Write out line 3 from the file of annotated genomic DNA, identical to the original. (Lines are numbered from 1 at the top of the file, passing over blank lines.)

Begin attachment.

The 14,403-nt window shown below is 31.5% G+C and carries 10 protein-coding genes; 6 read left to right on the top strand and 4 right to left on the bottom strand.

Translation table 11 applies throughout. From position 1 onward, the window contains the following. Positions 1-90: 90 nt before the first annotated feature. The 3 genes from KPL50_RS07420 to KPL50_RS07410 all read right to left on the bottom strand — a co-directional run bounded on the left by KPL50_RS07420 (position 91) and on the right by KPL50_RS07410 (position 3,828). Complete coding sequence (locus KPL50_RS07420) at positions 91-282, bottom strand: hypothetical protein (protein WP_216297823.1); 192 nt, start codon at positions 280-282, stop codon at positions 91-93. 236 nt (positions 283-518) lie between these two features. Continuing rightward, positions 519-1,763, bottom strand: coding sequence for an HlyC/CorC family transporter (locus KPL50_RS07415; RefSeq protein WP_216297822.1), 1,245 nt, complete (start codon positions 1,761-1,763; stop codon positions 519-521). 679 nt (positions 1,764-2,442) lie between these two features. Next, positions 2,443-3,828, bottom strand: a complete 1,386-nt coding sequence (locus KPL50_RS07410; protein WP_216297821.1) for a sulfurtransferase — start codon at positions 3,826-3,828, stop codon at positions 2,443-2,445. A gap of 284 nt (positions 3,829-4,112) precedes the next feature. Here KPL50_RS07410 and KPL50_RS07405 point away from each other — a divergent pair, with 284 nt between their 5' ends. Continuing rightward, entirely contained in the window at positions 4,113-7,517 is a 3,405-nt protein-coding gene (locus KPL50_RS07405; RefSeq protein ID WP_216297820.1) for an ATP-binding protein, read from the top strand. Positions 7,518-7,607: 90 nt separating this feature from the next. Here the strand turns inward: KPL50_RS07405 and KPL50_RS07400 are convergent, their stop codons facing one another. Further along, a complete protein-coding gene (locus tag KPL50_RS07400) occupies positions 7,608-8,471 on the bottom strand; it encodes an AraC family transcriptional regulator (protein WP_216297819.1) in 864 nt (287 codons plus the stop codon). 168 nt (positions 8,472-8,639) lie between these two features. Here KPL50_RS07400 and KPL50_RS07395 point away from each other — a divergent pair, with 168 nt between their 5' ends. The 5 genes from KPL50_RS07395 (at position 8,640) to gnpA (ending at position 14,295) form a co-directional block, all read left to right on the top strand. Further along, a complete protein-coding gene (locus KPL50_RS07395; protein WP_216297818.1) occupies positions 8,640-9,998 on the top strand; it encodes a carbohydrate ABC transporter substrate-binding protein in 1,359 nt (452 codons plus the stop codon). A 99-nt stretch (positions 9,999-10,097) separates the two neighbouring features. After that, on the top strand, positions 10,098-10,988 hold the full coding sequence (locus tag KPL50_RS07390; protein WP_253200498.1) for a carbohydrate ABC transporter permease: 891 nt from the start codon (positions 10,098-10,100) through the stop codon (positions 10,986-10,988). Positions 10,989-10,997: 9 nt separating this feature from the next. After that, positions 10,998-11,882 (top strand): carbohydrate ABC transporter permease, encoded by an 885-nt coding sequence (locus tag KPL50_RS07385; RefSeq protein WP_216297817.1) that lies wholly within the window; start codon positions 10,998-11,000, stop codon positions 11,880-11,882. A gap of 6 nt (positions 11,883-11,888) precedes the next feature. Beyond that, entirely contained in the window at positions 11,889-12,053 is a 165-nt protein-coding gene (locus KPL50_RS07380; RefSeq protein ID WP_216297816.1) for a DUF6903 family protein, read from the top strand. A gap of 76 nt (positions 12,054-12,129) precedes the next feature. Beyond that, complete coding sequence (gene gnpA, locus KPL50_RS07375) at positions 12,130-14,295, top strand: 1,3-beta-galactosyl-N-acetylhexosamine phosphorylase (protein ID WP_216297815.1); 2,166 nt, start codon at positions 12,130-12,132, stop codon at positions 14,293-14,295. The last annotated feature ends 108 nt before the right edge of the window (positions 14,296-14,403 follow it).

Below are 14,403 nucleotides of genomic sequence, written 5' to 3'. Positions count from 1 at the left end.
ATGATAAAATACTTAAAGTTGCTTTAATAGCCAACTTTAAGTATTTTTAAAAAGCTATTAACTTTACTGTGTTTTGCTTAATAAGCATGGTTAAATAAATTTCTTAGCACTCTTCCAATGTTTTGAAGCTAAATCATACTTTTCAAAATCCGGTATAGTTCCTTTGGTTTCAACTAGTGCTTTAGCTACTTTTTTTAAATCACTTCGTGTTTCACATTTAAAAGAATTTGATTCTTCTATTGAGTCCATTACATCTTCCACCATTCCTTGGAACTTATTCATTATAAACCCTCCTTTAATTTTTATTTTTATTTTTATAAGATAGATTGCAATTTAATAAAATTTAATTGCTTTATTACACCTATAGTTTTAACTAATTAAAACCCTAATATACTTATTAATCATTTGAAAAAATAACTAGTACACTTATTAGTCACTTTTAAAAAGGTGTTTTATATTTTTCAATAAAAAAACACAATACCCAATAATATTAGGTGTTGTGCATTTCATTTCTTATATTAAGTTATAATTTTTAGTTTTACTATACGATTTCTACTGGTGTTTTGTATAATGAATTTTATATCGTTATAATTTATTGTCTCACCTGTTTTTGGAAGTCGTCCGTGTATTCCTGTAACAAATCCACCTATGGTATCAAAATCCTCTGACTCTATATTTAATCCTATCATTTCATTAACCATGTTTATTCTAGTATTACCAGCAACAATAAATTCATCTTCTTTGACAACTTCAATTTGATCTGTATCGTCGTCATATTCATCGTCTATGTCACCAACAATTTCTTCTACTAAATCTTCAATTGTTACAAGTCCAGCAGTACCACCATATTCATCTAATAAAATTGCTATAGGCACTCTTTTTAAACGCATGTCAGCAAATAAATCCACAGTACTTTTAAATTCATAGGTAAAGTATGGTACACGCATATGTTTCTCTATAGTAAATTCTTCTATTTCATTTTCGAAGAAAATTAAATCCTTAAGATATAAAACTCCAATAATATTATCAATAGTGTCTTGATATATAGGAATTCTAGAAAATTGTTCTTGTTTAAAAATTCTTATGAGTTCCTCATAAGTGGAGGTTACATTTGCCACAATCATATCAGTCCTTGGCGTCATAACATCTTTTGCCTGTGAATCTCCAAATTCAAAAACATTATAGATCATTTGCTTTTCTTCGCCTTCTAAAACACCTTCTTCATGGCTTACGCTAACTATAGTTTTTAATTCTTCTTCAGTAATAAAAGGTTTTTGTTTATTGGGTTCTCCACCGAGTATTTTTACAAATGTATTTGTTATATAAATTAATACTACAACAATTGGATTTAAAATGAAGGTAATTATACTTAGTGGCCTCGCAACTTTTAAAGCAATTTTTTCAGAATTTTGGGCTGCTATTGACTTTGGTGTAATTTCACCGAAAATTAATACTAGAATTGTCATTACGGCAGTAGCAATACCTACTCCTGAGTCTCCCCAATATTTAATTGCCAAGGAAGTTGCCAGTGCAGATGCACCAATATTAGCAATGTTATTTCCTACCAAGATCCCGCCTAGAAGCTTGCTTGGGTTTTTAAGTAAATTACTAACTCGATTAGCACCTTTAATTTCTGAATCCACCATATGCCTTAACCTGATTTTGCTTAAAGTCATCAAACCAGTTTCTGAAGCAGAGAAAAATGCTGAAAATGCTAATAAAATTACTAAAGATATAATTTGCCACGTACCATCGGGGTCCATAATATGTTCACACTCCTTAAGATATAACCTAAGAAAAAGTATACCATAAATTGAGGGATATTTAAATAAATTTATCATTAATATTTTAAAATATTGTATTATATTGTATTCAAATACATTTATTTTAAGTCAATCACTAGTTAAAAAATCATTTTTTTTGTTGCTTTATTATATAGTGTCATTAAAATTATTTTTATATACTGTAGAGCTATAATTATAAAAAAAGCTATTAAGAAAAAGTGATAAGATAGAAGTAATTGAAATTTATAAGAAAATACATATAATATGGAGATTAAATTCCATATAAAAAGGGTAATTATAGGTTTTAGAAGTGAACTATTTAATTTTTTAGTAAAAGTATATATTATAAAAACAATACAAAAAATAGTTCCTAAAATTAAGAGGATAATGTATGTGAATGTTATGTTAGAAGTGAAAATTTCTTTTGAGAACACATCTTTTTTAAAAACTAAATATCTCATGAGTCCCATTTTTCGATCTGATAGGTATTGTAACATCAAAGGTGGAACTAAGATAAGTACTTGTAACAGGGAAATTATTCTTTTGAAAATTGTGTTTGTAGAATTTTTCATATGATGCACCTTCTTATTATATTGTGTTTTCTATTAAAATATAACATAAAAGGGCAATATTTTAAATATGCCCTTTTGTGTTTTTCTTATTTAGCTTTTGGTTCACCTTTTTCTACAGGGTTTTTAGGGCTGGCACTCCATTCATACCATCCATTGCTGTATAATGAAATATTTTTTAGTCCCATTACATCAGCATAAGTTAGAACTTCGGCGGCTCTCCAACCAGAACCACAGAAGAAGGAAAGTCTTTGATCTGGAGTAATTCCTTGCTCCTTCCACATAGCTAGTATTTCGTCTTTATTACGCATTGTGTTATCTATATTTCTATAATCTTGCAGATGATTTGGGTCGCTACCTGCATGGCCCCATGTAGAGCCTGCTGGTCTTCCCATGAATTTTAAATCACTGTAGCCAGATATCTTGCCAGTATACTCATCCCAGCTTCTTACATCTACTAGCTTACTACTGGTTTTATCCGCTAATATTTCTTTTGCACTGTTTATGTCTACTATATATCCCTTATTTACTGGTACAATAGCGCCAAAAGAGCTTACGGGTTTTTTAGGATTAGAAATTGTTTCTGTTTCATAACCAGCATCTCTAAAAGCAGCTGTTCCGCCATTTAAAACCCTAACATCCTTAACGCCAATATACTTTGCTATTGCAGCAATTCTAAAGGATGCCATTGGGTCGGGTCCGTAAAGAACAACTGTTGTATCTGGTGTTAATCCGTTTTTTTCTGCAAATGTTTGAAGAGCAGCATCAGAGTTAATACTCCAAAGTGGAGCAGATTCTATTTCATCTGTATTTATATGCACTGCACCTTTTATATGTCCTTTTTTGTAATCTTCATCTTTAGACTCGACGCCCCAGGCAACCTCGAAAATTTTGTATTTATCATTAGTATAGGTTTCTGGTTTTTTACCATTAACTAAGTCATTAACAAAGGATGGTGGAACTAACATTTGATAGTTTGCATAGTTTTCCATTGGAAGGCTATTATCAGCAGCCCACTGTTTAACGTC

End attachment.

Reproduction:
Below are 14,403 nucleotides of genomic sequence, written 5' to 3'. Positions count from 1 at the left end.